Published on 30th April 2018
Figures released via the Insolvency Service last week show that the number of companies entering formal insolvency processes in England and Wales has reached its highest levels in four years.
A significant contributor to this rise was the number of underlying CVLs and Compulsory Liquidations registered, with a 7.8% increase in CVL figures and a 26.3% rise in Compulsory Liquidations in Q4 2017.
Sifting through the figures further, you will notice that the underlying number of overall corporate insolvencies, excluding the effect of bulk insolvencies, (classified as the liquidation of personal service companies following changes to the claimable expense rule) was up by 13% on the previous quarter, as the construction industry once again shows the highest fatality figures in the 12 months entering Q1 2018.
The knock-on effect of the Carillion collapse at the start of the year is sure to have had an impact, however, the construction sector has been struggling for some time now. Increases in labour and material costs have certainly not helped with growth, let alone stability.
Following a rise in the base rate back in November (the first in 10 years) the increase in corporate failures is not entirely unexpected. There is the suggestion that there could be a further rise this month following last month’s Bank of England vote.
You add into the mix the uncertainty surrounding Brexit negotiations and future trade agreements, the overall higher business rates heavily impacting SME businesses and the changing attitude from lenders to offer further credit; you have a recipe for financial struggle for corporates across various sectors.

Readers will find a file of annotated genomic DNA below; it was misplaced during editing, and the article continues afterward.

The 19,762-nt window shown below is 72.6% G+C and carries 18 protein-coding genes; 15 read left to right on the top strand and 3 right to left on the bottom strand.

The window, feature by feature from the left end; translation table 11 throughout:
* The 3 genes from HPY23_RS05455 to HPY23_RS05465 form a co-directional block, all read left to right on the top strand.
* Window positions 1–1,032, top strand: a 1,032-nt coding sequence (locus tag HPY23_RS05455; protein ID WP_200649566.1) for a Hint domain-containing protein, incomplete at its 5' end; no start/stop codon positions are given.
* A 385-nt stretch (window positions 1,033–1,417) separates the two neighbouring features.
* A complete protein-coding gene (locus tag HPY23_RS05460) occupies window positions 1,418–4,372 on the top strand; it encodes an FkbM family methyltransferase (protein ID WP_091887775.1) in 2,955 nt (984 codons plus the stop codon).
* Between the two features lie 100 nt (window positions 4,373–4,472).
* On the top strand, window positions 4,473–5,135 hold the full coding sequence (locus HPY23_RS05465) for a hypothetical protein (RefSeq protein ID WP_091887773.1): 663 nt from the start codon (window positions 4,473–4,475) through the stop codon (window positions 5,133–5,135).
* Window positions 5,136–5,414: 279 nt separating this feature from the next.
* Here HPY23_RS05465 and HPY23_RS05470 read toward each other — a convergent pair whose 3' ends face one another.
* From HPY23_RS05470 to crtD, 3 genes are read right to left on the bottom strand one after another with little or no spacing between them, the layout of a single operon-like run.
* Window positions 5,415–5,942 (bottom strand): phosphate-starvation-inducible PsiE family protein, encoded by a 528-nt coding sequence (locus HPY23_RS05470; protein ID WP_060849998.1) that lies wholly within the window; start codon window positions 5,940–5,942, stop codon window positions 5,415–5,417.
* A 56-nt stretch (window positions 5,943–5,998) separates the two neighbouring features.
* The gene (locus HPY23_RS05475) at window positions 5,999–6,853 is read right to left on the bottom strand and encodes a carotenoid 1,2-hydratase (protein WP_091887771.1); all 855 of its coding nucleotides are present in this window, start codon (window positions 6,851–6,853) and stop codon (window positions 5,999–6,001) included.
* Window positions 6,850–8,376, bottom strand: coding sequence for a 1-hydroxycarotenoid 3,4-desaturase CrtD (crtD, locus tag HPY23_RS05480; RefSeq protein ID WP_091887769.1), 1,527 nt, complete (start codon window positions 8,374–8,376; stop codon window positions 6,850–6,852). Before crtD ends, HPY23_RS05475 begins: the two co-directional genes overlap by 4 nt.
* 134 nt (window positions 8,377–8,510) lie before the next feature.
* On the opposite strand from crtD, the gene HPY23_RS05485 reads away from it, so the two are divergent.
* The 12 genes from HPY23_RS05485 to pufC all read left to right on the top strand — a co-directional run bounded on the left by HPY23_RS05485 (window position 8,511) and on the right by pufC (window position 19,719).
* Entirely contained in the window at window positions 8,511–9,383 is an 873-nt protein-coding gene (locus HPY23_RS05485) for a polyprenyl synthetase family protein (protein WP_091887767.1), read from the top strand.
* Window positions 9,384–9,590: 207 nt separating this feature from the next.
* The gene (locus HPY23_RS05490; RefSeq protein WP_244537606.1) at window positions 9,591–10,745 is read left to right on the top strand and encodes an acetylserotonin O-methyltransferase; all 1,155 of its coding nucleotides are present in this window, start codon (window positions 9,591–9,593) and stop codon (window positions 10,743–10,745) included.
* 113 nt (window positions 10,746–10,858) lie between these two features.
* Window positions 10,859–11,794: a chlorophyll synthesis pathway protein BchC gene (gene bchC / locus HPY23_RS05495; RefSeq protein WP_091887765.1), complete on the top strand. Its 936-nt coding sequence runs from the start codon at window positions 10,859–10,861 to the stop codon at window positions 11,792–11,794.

Flipping across from corporate figures to that of individual insolvencies, we can see a five year high in the first three months of the year with a total of 27,388 people going insolvent - the highest number since Q3 2012 and an overall 6.8% rise on the previous quarter. A fair chunk of these numbers can be attributed to the level of IVAs recorded with 16,676 arrangements made in Q1.
Much has been written in recent months about the difficulty that some UK households have had when it comes to budgeting income following various rises to everyday living costs, when coupled with the continued availability of affordable credit, this result of higher individual insolvencies is hardly a surprise.
Wages have started to rise and employment rates are higher than they have been for some time, however, these Q1 figures are likely to reflect those who have been directly affected by prolonged periods of stagnated pay which will have been outstripped by inflation.
It is hard to see the current course changing any time soon despite improvements to the overall UK economy. Should the Bank of England increase the base rate later this month, then even the slightest change could have quite an impact on what is clearly a vulnerable market for many of those with financial struggles.